Object: The authors describe a new magnetic resonance (MR) imaging technique to demonstrate the status of the cervical nerve roots involved in brachial plexus injury. They discuss the accuracy and reproducibility of a MR imaging-derived classification for diagnosis of nerve root avulsion compared with those of myelography combined with computerized tomography (CT) myelography.
Methods: The overlapping coronal-oblique slice MR imaging procedure was performed in 35 patients with traumatic brachial plexus injury and 10 healthy individuals. The results were retrospectively evaluated and classified into four major categories (normal rootlet, rootlet injuries, avulsion, and meningocele) after confirming the diagnosis by surgical exploration with or without spinal evoked potential (EP) measurements and by referring to myelography and CT myelography findings. The reliability and reproducibility of the MR imaging-based classification was prospectively assessed by eight independent observers, and its diagnostic accuracy was compared with that of traditional myelography/CT myelography classification, correlated with surgical and spinal EP findings in another 50 cervical roots in 10 patients with traumatic brachial plexus injury.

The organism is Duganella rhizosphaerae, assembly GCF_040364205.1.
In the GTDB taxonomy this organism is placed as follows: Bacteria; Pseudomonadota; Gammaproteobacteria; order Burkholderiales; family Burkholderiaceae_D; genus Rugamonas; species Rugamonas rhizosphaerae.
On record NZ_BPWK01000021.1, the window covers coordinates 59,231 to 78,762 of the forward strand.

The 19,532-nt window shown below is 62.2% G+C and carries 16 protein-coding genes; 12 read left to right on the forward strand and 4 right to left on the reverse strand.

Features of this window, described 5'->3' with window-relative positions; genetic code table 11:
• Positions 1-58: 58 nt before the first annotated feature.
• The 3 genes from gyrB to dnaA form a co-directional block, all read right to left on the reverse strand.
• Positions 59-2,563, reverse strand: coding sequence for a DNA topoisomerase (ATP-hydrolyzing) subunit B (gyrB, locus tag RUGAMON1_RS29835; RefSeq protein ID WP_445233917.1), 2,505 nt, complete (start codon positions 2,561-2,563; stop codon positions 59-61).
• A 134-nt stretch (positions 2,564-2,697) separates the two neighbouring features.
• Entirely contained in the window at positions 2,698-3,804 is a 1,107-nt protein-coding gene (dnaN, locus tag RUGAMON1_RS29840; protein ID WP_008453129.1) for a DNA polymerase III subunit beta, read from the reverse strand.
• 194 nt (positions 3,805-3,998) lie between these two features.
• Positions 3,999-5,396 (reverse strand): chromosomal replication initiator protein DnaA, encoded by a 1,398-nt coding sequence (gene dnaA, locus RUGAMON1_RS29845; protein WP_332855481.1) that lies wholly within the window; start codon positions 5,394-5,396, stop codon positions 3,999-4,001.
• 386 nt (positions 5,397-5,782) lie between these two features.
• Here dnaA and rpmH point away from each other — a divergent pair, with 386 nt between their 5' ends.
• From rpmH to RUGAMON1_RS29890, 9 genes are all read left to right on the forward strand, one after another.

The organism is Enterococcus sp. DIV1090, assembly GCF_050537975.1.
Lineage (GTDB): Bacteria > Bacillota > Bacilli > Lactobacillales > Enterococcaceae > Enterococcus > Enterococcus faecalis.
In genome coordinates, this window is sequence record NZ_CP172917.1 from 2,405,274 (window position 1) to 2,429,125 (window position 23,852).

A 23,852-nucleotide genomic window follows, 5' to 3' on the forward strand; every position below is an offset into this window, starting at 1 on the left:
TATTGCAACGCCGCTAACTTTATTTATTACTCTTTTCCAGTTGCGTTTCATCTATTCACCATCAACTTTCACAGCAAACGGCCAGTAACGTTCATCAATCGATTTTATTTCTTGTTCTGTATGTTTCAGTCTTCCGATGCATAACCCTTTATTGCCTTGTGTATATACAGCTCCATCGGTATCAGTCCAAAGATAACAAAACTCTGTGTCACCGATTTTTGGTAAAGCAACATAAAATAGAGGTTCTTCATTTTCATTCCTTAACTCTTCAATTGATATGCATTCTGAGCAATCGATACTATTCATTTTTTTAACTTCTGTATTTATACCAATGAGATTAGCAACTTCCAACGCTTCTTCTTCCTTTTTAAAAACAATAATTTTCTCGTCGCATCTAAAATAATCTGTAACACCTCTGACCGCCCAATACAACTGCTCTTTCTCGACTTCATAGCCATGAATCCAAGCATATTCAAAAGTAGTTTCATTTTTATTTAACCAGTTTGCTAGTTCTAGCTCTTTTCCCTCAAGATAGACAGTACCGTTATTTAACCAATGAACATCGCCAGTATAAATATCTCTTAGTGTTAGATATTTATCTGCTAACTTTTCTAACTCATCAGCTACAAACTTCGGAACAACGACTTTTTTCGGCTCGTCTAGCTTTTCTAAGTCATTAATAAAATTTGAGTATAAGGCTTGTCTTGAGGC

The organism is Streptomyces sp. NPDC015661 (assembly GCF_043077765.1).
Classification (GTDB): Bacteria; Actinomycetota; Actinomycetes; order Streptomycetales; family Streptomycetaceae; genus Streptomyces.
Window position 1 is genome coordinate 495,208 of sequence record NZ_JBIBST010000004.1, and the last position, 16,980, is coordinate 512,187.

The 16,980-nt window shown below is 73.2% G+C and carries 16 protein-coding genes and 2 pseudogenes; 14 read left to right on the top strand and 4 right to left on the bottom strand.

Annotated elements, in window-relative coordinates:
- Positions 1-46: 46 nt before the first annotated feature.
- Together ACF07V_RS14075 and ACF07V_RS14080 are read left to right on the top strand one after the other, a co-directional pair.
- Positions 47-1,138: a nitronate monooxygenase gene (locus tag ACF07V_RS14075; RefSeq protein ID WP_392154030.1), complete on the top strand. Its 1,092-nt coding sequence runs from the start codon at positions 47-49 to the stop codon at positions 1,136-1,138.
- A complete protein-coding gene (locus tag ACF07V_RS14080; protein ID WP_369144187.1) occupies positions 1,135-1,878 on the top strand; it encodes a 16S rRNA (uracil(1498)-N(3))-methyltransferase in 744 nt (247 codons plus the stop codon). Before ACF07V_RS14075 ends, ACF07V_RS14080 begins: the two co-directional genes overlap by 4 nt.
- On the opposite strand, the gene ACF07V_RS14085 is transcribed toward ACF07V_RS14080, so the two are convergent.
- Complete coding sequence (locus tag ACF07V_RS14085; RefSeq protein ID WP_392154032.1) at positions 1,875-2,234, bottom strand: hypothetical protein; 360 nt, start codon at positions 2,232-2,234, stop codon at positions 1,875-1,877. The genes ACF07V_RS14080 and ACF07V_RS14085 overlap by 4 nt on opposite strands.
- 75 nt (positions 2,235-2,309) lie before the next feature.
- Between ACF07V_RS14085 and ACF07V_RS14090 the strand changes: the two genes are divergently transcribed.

Conclusions: In the retrospective study in which MR imaging and myelography/CT myelography findings involving 175 cervical roots in 35 patients were compared, the sensitivity of detection of the cervical nerve root avulsion was the same (92.9%) with both modalities. In the prospective study, interobserver reliability and intraobserver reproducibility showed that there was no statistically significant difference between MR imaging and myelography/CT myelography and that their accuracy for detecting cervical root avulsion was the same as that in the retrospective study. The overlapping coronal-oblique slice MR imaging technique is a reliable and reproducible method for detecting nerve root avulsion. The information provided by this modality enabled the authors to assess the roots of the brachial plexus and provided valuable data for helping to decide whether to proceed with exploration, nerve repair, primary reconstruction, or other imaging modalities.